Authors: Benjamin Rubin*, CUNY - Graduate Center
Topics: Global Change, Urban Geography
Keywords: Fossil Fuels, Ports, Logistics, Racial Capitalism, Environmental Justice
Session Type: Paper
Presentation File: No File Uploaded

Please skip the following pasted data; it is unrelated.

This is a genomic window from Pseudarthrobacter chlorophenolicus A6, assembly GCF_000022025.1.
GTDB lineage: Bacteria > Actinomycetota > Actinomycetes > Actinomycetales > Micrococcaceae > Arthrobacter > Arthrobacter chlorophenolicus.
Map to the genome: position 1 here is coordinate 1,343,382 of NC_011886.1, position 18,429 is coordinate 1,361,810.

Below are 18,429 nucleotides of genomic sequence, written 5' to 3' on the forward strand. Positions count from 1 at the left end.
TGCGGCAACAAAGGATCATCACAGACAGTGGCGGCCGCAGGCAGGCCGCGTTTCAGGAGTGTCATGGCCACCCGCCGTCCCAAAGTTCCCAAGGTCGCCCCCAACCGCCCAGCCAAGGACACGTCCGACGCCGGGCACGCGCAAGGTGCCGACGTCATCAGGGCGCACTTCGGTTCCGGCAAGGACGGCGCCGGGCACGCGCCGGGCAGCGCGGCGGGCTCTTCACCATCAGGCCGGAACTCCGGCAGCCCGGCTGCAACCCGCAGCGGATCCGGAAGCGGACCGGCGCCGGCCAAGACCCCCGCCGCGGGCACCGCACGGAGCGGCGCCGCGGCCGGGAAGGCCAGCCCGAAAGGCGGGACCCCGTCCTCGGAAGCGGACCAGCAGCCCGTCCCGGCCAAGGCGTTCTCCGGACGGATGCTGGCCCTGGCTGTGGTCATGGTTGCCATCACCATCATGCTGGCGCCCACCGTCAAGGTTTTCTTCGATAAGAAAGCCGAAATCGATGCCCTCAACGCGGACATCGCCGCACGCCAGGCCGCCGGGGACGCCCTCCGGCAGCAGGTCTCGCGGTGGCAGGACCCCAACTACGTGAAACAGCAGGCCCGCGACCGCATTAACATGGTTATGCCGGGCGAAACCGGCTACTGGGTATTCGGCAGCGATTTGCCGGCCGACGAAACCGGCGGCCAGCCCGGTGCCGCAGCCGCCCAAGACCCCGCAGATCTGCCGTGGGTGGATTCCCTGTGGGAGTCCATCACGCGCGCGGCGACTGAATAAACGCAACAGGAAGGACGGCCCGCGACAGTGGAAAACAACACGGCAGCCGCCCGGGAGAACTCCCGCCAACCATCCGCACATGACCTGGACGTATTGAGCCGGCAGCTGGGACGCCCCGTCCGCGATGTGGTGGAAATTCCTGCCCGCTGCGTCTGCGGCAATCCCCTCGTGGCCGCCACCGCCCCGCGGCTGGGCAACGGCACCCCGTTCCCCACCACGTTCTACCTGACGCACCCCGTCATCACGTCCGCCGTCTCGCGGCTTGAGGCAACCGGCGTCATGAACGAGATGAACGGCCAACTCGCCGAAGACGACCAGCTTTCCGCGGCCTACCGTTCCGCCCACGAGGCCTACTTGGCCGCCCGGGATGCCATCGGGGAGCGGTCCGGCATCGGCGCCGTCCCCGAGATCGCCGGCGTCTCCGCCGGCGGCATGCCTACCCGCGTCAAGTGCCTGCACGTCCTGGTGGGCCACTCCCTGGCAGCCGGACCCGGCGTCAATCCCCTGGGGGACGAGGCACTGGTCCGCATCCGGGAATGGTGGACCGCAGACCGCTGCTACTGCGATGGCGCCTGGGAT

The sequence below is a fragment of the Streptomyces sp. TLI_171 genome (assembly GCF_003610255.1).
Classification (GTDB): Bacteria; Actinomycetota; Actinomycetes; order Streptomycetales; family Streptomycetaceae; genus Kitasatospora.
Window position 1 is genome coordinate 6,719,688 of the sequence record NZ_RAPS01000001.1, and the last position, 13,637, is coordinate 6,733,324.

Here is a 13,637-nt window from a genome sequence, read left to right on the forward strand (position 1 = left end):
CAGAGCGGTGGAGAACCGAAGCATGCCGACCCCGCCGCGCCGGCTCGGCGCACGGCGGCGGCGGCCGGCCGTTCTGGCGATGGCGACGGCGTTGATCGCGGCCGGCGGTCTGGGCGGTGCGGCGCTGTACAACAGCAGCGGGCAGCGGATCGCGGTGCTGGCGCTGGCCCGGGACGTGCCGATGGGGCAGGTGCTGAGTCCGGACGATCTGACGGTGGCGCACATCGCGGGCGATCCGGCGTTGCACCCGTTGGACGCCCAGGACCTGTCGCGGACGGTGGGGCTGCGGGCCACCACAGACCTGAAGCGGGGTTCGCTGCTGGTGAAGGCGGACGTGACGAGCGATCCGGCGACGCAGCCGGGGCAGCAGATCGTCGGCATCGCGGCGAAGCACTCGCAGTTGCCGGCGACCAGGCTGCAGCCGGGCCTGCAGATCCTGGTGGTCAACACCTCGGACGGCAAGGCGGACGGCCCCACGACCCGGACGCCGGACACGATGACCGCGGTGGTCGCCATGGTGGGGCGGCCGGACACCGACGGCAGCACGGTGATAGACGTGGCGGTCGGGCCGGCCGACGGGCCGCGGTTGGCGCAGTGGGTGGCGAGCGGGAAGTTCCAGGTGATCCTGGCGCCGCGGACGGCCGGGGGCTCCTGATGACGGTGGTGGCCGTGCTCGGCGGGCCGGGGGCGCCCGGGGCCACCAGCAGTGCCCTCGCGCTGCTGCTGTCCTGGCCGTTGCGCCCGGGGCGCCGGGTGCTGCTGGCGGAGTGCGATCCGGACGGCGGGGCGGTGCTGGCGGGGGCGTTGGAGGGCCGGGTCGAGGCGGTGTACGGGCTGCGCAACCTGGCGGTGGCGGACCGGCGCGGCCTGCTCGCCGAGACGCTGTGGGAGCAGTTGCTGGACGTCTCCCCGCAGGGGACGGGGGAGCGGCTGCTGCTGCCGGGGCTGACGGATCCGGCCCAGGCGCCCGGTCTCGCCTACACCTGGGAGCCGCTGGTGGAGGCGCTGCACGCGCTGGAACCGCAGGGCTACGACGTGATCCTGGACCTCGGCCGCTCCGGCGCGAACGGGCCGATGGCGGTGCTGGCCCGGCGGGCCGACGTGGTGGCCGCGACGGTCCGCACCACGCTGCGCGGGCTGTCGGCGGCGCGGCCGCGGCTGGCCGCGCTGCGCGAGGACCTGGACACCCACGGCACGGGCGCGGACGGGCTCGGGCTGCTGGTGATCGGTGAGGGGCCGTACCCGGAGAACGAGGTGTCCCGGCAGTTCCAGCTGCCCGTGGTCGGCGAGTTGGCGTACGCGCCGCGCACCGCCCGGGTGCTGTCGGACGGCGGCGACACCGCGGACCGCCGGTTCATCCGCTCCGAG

This paper takes up questions of how the politics of specific and local oil infrastructure complexes in a settler context can be understood by and connected to larger climate movements. As production output from West Texas’ Permian basin is projected to quadruple in the next five years, and as 4 major pipelines totaling over 2,500 miles will come online by 2021, attention in the oil industry is turning to the new bottleneck: export capacity. This paper compares the port expansions in the Port of Houston with the Port of Corpus Christi (POCC). Residents of a beach town outside of the POCC are opposing the plans through a discourse of local ecological damage. This middle class NIMBY opposition is grounded in an environmentalism built around private property claims, many describing themselves as “second home owners.” In Houston, by contrast, port development––along with refinery growth and the construction of new ethane crackers––most directly impacts Black and Latinx residents in neighborhoods already heavily exposed to toxic pollutants. Unlike POCC, Port of Houston has a high profile as a global oil center, and activists seek to turn its port into an international site of contestation to the oil industry as a whole. How are narrative framings equating the oil industry with economic prosperity and oil growth as inevitable marshalled in such different cases? What kinds of political imagination could connect local movements to global concerns, or does opposition premised on protecting a ‘pristine nature’ inherently reinforce white settler imaginaries, foreclosing possibilities for alliances?